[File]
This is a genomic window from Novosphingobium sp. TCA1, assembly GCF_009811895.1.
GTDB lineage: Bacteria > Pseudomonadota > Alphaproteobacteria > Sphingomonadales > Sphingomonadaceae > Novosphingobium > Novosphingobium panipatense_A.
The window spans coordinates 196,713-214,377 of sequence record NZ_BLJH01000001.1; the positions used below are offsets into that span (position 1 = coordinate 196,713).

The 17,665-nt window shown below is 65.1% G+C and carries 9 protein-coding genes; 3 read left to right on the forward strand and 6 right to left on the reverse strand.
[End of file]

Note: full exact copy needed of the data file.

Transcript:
This is a genomic window from Novosphingobium sp. TCA1, assembly GCF_009811895.1.
GTDB lineage: Bacteria > Pseudomonadota > Alphaproteobacteria > Sphingomonadales > Sphingomonadaceae > Novosphingobium > Novosphingobium panipatense_A.
The window spans coordinates 196,713-214,377 of sequence record NZ_BLJH01000001.1; the positions used below are offsets into that span (position 1 = coordinate 196,713).

The 17,665-nt window shown below is 65.1% G+C and carries 9 protein-coding genes; 3 read left to right on the forward strand and 6 right to left on the reverse strand.